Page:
Yecenia Tapia, a Senior and Child Education major believes the debates are still very important to watch. “It’s a way for people to get to know their politicians a little more” she said. Tapia will be voting on November 6. Ashley Abney, Vice President of the NAACP club on campus and senior Public Relations major, watched the first presidential debate and half of the vice presidential debate. “I believe the Presidential debate has way more impact on the country,” says Abney. “because you’re hearing from the future head of state.” She also believes they are important because, “You see how they [the presidential candidates] respond to questions with details about their platform,” she states. “And how they interact with their competition.”

Even though political scientists claim that the debates do little for the election, it does not mean that they are no longer important to watch. Because, what effects do exist are most likely caused by factors beyond the content of the debates, like media coverage and the candidates’ appearance, according to an October 3rd article in the Washington Post “Do presidential debates usually matter? Political scientists say no” by Dylan Matthews. It is for this reason that the debates are important to watch, so we are not as easily persuaded by the media to lean towards the side of a candidate without being fully informed of all the issues.

Election Day is on Tuesday November 6. Vote 2012.


By Eirik Bjorno

The women’s soccer team held the top seed in the East Coast Conference going into the playoffs. But the Pioneers fell to the number four seed, Dowling College, in the semifinal on Friday, November 2 at Golden Lion Field, Brookhaven, relocated due to Hurricane Sandy.

The women’s soccer team had a great season , and claimed the number one spot in the conference, and earned the right to host the ECC Playoffs. Due to Hurricane Sandy, the soccer fields at LIU Post were not in good enough shape for the tournament to be played at the Pioneers’ home field, and the back up plan, both for the men and the women’s soccer teams, was to choose Golden Lion Field, at Dowling College as their home field for the playoffs.

The Golden Lions used 17 minutes to put the first ball behind senior goalkeeper Nicole Fierro, as Alexandria Abruzzo headed a corner kick into the left corner. Dowling continued to pressure the Pioneers, and doubled the lead after 39 minutes when Lindsey Thompson broke away from the Pioneers defense and scored from 15 yards out. Neither teams managed to score again before halftime, and Dowling went into half-time with a solid 2-0 lead.

The Pioneers gained momentum right from the get-go in the second half, when freshman Susanne Vistnes scored her 19th goal of the season only 2 minutes into the half. Vistnes brought the ball down inside the box, and scored with a clinical finish into the lower left corner.

Dowling played good defense to deny the Pioneers another proper shot on goal, as they won the game 2-1, outshooting the Pioneers 19-10.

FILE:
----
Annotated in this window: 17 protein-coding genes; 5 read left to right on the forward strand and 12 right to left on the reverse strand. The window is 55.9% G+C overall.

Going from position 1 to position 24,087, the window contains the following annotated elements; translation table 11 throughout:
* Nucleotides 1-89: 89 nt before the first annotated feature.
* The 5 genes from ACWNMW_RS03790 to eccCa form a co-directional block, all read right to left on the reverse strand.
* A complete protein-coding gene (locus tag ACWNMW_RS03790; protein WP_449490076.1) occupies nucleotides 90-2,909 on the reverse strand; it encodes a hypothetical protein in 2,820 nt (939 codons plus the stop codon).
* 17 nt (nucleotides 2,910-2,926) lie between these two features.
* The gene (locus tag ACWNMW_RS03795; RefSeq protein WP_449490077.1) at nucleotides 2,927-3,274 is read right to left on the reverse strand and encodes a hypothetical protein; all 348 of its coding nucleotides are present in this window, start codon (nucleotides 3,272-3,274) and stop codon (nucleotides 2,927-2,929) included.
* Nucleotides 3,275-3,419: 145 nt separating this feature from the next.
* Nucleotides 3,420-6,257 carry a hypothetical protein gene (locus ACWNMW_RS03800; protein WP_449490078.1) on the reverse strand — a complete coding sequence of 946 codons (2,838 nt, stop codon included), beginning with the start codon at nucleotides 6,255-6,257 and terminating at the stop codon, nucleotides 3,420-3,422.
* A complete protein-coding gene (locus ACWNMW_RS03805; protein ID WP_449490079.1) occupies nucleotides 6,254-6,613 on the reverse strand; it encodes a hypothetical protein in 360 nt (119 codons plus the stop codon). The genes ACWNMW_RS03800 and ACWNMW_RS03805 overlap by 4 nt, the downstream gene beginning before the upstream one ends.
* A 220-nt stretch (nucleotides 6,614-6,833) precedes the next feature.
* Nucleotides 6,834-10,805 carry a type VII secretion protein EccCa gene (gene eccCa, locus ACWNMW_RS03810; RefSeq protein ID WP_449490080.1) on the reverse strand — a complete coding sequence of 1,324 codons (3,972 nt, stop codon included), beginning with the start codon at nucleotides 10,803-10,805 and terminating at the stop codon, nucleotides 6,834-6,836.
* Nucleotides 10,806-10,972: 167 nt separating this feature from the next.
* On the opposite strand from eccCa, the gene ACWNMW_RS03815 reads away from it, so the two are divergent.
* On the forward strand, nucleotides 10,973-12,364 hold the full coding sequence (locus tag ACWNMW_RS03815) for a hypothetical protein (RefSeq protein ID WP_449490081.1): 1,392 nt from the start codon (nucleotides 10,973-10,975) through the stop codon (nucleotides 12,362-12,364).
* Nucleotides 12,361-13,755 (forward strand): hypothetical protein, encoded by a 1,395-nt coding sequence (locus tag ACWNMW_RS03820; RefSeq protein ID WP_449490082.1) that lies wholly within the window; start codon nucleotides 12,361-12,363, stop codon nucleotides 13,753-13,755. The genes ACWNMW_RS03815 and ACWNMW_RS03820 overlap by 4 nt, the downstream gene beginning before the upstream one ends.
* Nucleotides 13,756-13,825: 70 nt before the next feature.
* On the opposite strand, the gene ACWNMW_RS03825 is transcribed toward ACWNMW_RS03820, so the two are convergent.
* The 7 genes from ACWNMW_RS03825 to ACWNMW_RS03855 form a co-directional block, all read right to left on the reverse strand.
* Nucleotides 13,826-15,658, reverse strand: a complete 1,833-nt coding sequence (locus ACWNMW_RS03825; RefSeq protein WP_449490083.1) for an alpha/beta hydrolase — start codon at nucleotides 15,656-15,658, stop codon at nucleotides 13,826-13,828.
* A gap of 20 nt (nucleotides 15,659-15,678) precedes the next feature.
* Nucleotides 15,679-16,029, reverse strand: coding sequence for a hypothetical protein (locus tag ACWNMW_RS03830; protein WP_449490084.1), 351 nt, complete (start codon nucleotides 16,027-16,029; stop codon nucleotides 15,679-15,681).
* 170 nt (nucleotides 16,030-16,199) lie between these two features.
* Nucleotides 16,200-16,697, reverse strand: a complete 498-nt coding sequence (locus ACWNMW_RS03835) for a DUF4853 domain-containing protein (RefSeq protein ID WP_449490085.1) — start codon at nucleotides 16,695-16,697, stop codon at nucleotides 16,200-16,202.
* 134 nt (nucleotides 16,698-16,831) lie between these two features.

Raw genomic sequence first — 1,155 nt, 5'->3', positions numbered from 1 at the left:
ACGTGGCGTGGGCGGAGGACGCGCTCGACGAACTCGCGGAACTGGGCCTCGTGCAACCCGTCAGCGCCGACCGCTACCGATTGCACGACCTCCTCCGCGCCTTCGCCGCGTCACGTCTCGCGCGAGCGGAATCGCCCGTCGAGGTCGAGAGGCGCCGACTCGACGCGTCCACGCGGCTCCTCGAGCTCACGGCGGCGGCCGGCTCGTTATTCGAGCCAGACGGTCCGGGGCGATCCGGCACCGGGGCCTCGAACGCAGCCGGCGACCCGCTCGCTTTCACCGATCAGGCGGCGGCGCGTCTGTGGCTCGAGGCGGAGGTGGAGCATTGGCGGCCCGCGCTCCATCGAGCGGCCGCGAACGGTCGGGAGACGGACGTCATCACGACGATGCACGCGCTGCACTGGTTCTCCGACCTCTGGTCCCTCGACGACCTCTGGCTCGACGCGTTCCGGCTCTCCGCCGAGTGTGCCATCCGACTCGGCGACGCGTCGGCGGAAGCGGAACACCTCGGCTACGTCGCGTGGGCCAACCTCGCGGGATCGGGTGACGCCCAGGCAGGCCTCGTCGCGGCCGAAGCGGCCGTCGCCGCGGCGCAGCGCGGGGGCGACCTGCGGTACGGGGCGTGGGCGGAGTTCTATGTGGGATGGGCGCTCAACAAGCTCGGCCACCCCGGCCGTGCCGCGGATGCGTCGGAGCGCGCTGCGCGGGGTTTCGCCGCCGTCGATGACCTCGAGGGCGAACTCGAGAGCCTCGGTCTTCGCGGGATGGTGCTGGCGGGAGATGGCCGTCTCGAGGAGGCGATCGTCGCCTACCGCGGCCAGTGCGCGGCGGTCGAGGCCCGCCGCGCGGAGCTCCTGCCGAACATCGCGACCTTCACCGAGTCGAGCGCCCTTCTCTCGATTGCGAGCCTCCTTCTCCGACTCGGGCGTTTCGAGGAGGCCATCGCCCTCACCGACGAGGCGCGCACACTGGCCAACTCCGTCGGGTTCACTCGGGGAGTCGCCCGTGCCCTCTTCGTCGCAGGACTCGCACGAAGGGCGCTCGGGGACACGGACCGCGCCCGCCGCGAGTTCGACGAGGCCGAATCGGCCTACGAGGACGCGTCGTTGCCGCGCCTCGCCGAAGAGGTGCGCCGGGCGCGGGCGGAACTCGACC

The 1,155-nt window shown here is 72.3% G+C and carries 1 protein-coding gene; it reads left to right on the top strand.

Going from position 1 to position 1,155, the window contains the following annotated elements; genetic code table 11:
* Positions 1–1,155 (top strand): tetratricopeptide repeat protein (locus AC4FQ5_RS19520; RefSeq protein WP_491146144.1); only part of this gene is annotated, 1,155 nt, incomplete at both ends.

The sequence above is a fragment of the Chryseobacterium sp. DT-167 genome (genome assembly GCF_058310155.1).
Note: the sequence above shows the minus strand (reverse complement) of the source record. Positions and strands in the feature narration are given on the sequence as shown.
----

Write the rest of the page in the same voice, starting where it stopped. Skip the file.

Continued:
Vistnes was devastated after the loss: “I’m really disappointed. We worked hard and tried our best, but today it was not really good enough. I really wanted to reach the conference championship game,” said Vistnes.


To the Editors:

This Wednesday I picked up the latest issue of The Pioneer and to my surprise, I was presented with a refined and improved layout. As a weekly reader of The Pioneer, I have to say I absolutely love the new look, especially the new masthead. I find it simpler and more relevant for a student newspaper. I also noticed the addition of weather, a Top 10 Billboard chart, and box office results to the paper. These are the features students care about. Keep up the positive changes!

I look forward to reading future issues of The Pioneer and seeing our student newspaper evolve into a better and more informative piece of journalism.


Bernie Fabig
’13 Public Relations Student


By Cristina Foglietta

Imagine a day with no running water in the shower. This happened on October 15, when a pipe burst at approximately 9:30 a.m. in Post Residence Hall, and was leaking in the HEOP computer lab. Post Hall consists of both the residence hall, the first three floors and offices, in the basement, including the Higher Education Opportunity Program. The Facilities Department responded by shutting down the water in the entire building, including both the dorms and offices.

The water was turned back on that night, but it was cold. “I was being tutored [in the HEOP lab] and there was a sound like a shower was being turned on, drops of water came down from the ceiling and about a minute later it was like a waterfall,” said Yisselis Ottenwalder, a junior Speech Pathology major, who goes to the HEOP building every Monday from 9:30 to 10:30 a.m. Ottenwalder said the water was coming down from three tiles on the ceiling. She and her tutor moved right away because they and their belongings were getting wet. They went into another room nearby to finish their session, but she said that water was coming down like a stream in the entire building. “I never witnessed anything like this before,” said Ottenwalder.